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Organizational behaviour Perception & Cognition, lecture two
 

Organizational behaviour Perception & Cognition, lecture two

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Organizational behaviour lecture two - perception & cognition

Organizational behaviour lecture two - perception & cognition

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  • Our brain can only recognize one piece of data at a single time.
  • Try to say each colour ignoring what is written you will find a cognitive conflict between the word and the colour.

Organizational behaviour Perception & Cognition, lecture two Organizational behaviour Perception & Cognition, lecture two Presentation Transcript

  • Organizational behaviourSensory Perception & Cognition Lecture 2
  • Sensory Perception and Cognition
  • What is reality? Its relative not absolute
  • External Stimuli Perceptual Cognition Environmental energy Inputs Conversion of environmental energy to neural Receptors Eye-electromagnetic energy, impulses photoreceptors (primary visual cortex) Various parts of Ear-air waves, mechanoreceptors memory that (Auditory cortex) Sensory Store hold unanalyzed Tactile/haptic-tissue distortion, skin, receptor input. (somatosensory cortex) Tongue-aromatic chemicals, mechanoreceptors, (organoleptic and olfactory cortex) The attention Attentionmechanism selects and blocks Mechanism Visual/spatial, auditory, haptic, perceptual olfactory, organoleptic and information for motoristicpattern recognition. Pattern Recognition Recognizes and determines which Also includes information a smell, taste and person will use and Visual Phonological sensations. remember. Perception Selection Where information is patterned recognition and and sequences in a way our mind interpretation. self organizes. Patterning Bias A working limited capacity memory carrying out the functions of rehearsal, coding, decisions and strategies. Temporary Mental Cognition Decision Psychotic, Working (Short Output MakingBehavioral and Term) Memory Responses Processes Cognitive Distortion Heuristics, Long term storage memory where short term memory Overview of the Long Term biases and other Memory retrieves and deposits information. cognitive process influencingmechanisms. (Arrows represent neural transmissions)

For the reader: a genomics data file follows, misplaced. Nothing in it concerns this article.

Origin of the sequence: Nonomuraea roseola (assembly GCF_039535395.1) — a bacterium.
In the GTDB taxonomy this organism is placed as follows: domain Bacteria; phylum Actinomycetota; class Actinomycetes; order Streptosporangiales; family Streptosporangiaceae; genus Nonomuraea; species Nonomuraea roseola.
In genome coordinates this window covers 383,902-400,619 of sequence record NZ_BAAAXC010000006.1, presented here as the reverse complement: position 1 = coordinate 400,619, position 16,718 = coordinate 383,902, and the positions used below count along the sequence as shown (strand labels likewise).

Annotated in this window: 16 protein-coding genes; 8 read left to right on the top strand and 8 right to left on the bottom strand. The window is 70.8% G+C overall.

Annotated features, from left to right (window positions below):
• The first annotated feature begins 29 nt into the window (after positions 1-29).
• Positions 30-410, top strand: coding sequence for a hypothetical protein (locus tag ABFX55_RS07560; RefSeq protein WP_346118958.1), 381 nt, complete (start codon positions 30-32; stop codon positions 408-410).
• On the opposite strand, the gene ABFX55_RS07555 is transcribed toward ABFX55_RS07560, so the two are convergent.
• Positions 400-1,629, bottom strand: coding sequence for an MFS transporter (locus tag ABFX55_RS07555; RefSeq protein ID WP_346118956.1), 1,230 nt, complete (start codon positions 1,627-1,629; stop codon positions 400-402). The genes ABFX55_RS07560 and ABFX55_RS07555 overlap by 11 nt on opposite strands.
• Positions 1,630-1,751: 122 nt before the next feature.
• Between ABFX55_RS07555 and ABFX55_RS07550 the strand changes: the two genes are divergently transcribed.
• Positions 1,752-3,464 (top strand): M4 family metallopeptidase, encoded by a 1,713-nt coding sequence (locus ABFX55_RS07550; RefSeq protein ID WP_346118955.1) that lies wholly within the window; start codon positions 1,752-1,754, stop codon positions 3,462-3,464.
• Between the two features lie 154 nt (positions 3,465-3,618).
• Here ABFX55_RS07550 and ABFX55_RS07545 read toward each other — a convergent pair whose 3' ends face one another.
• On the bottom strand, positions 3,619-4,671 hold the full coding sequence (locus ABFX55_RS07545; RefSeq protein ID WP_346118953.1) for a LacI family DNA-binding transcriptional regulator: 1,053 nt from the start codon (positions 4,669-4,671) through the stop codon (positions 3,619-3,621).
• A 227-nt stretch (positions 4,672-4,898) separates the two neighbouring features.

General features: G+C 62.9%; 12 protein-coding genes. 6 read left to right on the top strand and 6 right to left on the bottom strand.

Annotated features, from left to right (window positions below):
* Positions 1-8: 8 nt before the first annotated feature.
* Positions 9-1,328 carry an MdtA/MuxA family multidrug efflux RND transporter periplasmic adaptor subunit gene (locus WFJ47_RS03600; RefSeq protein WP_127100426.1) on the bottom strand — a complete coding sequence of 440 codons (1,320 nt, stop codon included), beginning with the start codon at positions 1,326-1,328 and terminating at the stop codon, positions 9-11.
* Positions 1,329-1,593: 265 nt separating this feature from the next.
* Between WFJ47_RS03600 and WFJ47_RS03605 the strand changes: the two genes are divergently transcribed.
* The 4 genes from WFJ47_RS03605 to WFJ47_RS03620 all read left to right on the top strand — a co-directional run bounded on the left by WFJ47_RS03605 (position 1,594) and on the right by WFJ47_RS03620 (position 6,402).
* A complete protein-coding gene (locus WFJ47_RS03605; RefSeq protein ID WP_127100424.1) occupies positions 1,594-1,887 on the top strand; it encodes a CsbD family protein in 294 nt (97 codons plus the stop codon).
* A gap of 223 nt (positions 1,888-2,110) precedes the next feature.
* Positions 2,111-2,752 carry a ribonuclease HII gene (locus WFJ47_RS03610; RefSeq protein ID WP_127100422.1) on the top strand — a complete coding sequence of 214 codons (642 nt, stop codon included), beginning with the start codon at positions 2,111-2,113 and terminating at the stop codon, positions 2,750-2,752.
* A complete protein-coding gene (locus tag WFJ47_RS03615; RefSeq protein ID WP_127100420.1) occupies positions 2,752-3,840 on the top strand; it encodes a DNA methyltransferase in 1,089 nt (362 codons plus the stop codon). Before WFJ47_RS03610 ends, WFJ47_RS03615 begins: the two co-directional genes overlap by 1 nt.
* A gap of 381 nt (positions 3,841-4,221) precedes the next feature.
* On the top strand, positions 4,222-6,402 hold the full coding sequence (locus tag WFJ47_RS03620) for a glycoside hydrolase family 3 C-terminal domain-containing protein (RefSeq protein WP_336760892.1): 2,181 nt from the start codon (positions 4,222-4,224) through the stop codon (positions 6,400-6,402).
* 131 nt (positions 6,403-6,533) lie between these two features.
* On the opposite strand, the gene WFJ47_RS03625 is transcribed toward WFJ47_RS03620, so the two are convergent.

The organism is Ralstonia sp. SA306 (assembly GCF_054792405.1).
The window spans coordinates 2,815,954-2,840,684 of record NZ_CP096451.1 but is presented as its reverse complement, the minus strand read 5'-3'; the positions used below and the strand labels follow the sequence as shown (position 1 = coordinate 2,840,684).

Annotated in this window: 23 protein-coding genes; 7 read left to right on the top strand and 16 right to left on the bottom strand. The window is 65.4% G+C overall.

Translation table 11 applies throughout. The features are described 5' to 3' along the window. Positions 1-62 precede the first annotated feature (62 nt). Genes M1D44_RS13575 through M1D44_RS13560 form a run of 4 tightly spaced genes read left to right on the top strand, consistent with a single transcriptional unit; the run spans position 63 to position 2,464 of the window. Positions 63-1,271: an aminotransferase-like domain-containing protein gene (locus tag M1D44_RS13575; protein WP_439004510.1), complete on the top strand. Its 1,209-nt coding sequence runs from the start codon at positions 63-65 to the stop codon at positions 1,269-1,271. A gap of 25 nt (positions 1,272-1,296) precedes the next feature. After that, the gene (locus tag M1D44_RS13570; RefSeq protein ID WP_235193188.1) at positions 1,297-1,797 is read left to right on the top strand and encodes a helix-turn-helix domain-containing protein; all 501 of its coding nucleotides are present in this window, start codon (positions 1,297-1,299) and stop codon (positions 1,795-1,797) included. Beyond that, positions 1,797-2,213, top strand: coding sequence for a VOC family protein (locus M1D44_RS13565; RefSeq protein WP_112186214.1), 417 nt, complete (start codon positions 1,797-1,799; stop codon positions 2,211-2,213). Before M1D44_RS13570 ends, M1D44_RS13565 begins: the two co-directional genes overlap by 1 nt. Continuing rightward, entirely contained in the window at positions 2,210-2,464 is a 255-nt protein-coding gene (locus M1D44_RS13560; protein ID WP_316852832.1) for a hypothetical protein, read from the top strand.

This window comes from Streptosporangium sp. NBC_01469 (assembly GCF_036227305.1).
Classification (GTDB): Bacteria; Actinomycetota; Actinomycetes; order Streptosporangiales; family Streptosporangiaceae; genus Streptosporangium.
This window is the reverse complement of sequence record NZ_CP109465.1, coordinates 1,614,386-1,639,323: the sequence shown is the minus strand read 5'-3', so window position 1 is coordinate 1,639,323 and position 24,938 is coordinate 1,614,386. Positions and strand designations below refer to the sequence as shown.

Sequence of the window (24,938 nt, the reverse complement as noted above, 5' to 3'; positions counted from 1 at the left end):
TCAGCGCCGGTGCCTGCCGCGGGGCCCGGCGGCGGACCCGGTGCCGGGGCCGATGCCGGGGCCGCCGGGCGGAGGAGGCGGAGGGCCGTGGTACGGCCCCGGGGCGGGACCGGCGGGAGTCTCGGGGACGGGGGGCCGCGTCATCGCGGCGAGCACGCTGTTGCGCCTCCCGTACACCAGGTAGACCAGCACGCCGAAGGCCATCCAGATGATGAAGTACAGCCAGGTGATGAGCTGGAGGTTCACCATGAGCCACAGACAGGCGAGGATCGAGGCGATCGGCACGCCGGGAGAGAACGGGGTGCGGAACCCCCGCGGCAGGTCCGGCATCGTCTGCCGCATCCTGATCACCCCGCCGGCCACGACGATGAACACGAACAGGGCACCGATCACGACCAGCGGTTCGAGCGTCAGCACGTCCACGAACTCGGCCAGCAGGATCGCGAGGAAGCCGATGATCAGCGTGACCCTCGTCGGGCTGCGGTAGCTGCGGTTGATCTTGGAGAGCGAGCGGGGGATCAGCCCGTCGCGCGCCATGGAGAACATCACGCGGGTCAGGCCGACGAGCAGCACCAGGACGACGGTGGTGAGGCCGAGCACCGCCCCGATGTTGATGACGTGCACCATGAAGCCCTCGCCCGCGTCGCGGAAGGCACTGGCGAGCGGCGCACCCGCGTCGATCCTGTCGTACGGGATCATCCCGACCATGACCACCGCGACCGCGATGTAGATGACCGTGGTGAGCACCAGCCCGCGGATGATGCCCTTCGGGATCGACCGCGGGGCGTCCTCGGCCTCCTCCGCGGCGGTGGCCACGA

• Out brain can onlyprocess one pieceof information at a time
  • Yellow Blue Orange Black Red Green Purple Yellow Red Orange Green Black Blue Red Purple Green Blue OrangeTry to say each colour ignoring what is written you will find a cognitive conflict between theword and the colour.